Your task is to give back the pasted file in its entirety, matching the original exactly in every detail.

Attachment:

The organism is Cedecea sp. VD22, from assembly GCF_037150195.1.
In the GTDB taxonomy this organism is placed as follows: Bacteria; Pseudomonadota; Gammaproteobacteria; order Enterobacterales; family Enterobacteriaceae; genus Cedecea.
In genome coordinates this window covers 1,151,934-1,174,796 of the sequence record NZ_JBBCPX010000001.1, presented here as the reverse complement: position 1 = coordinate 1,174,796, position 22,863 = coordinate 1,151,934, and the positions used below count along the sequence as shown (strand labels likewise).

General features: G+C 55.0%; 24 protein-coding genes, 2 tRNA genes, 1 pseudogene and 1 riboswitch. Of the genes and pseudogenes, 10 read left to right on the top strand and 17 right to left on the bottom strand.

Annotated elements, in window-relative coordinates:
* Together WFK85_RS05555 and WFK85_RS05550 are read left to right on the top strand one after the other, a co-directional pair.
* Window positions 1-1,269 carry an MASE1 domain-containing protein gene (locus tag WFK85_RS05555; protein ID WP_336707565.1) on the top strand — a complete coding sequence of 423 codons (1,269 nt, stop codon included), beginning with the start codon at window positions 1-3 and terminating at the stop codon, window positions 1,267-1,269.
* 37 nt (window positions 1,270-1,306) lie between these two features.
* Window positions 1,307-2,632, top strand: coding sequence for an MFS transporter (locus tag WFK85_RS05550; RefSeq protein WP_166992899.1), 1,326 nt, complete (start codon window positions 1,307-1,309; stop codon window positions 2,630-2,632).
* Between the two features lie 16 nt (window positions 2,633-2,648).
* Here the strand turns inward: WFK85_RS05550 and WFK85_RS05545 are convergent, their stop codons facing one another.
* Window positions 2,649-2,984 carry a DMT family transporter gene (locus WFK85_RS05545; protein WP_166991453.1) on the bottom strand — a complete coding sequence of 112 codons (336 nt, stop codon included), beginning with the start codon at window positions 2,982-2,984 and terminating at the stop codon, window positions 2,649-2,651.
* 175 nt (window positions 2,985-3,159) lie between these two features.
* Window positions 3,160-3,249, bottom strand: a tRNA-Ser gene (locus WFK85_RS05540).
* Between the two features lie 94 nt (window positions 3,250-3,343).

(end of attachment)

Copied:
The organism is Cedecea sp. VD22, from assembly GCF_037150195.1.
In the GTDB taxonomy this organism is placed as follows: Bacteria; Pseudomonadota; Gammaproteobacteria; order Enterobacterales; family Enterobacteriaceae; genus Cedecea.
In genome coordinates this window covers 1,151,934-1,174,796 of the sequence record NZ_JBBCPX010000001.1, presented here as the reverse complement: position 1 = coordinate 1,174,796, position 22,863 = coordinate 1,151,934, and the positions used below count along the sequence as shown (strand labels likewise).

General features: G+C 55.0%; 24 protein-coding genes, 2 tRNA genes, 1 pseudogene and 1 riboswitch. Of the genes and pseudogenes, 10 read left to right on the top strand and 17 right to left on the bottom strand.

Annotated elements, in window-relative coordinates:
* Together WFK85_RS05555 and WFK85_RS05550 are read left to right on the top strand one after the other, a co-directional pair.
* Window positions 1-1,269 carry an MASE1 domain-containing protein gene (locus tag WFK85_RS05555; protein ID WP_336707565.1) on the top strand — a complete coding sequence of 423 codons (1,269 nt, stop codon included), beginning with the start codon at window positions 1-3 and terminating at the stop codon, window positions 1,267-1,269.
* 37 nt (window positions 1,270-1,306) lie between these two features.
* Window positions 1,307-2,632, top strand: coding sequence for an MFS transporter (locus tag WFK85_RS05550; RefSeq protein WP_166992899.1), 1,326 nt, complete (start codon window positions 1,307-1,309; stop codon window positions 2,630-2,632).
* Between the two features lie 16 nt (window positions 2,633-2,648).
* Here the strand turns inward: WFK85_RS05550 and WFK85_RS05545 are convergent, their stop codons facing one another.
* Window positions 2,649-2,984 carry a DMT family transporter gene (locus WFK85_RS05545; protein WP_166991453.1) on the bottom strand — a complete coding sequence of 112 codons (336 nt, stop codon included), beginning with the start codon at window positions 2,982-2,984 and terminating at the stop codon, window positions 2,649-2,651.
* 175 nt (window positions 2,985-3,159) lie between these two features.
* Window positions 3,160-3,249, bottom strand: a tRNA-Ser gene (locus WFK85_RS05540).
* Between the two features lie 94 nt (window positions 3,250-3,343).